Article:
As far as I am able to tell, Lovecraft never used the same monster twice. There are no generic critters in his own stories.

Some monsters (like ghouls) do recur - or get referenced without being used - but rarely.

AceOfFools
2018-10-09, 09:42 AM
Going past the details, the underlying idea Lovecraft taps into is that there are things we take so self-evidently to be true that we don't even think to state or question them - and even so, they may be false. [...]

It can't be just 'random', it should very consistently and strongly suggest an obvious explanation which just happens to seem like it must be nonsense, unless everything else about reality is wrong.

[...]

This reminds me of a story I read about on these forums where a GM ran a purchased module, but decided for giggles to gender flip all the NPCs.

But the module was written with basically no women in it (save one unnamed wife), so literally every NPC the party met in this town, including politicians, shopkeeps, and guards were a women.

And the PC's started assuming that something must have happened to all the town's men. The (male) players started getting all paranoid, like PCs sometimes do. But there never was anything wrong.

PastorofMuppets
2018-10-09, 09:45 AM
I think a large part of this feel is the tension leading up to the creature or being causing the problems. Investigators tend to follow in the wake of what already happened trying to piece things together or to decipher what a cult is going to do based on extremely old writings of the last time they tried.

I think scene setting is the key here, old laboratories performing nonsensical experiments that somehow created powerful or disturbing outcomes. Maybe an Arcana check success tells the Players that what is written in the old journals has to be a lie because magic doesnít work the way they claim. Resurrection and wish spell writings are found at several locations with writings about ancient powers not all of which are that world shattering in their descriptions and maybe itís discovered that this cult is trying to bring back not a dead god but a dead school of magic to give them A set of powers no one knows even exists.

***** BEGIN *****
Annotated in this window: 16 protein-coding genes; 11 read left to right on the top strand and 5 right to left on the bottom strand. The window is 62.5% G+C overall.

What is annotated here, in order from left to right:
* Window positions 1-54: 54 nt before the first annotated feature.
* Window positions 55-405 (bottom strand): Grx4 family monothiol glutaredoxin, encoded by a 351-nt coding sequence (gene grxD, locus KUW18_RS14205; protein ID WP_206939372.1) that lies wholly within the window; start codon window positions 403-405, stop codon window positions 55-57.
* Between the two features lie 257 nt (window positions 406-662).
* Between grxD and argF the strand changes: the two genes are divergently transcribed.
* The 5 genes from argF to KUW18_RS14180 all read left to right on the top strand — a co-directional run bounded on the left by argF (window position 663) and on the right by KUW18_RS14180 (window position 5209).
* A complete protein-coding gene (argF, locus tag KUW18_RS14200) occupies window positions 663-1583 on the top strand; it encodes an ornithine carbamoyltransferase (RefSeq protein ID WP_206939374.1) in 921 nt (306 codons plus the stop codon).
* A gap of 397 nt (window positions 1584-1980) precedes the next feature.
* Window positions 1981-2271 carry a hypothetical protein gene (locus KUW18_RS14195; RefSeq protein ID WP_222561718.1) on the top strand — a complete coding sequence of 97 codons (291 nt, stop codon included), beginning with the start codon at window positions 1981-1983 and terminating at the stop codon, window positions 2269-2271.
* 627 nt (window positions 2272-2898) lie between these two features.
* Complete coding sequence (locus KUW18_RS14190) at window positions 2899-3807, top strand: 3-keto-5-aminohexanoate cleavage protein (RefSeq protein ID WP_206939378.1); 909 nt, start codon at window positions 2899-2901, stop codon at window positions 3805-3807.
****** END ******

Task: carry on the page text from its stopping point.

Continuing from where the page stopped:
I also think that simply not explaining everything is a viable method here. Have the knowledge of what is happening be incomplete simply because the world existing as it does means the ritual/presence has so far failed to happen. The only way to know more is to let it win and if you think thatís a good thing then I guess you have become a cultist now.

Hand_of_Vecna
2018-10-09, 12:54 PM
What if Wis doesn't make you better at avoiding eldritch horror-- it makes you worse? That's what's terrifying about it. Ultimately it's the act of knowing something you shouldn't have that begins to gnaw at the fringes of your outlook. An intelligent woman may stumble upon something she doesn't understand in a ruin-- but how did the people in the ruin learn about it in the first place? If it's innate to humanity, is it still there? And does a monk who looks inward threaten to unleash horrors that are the result of nothing more than comprehension?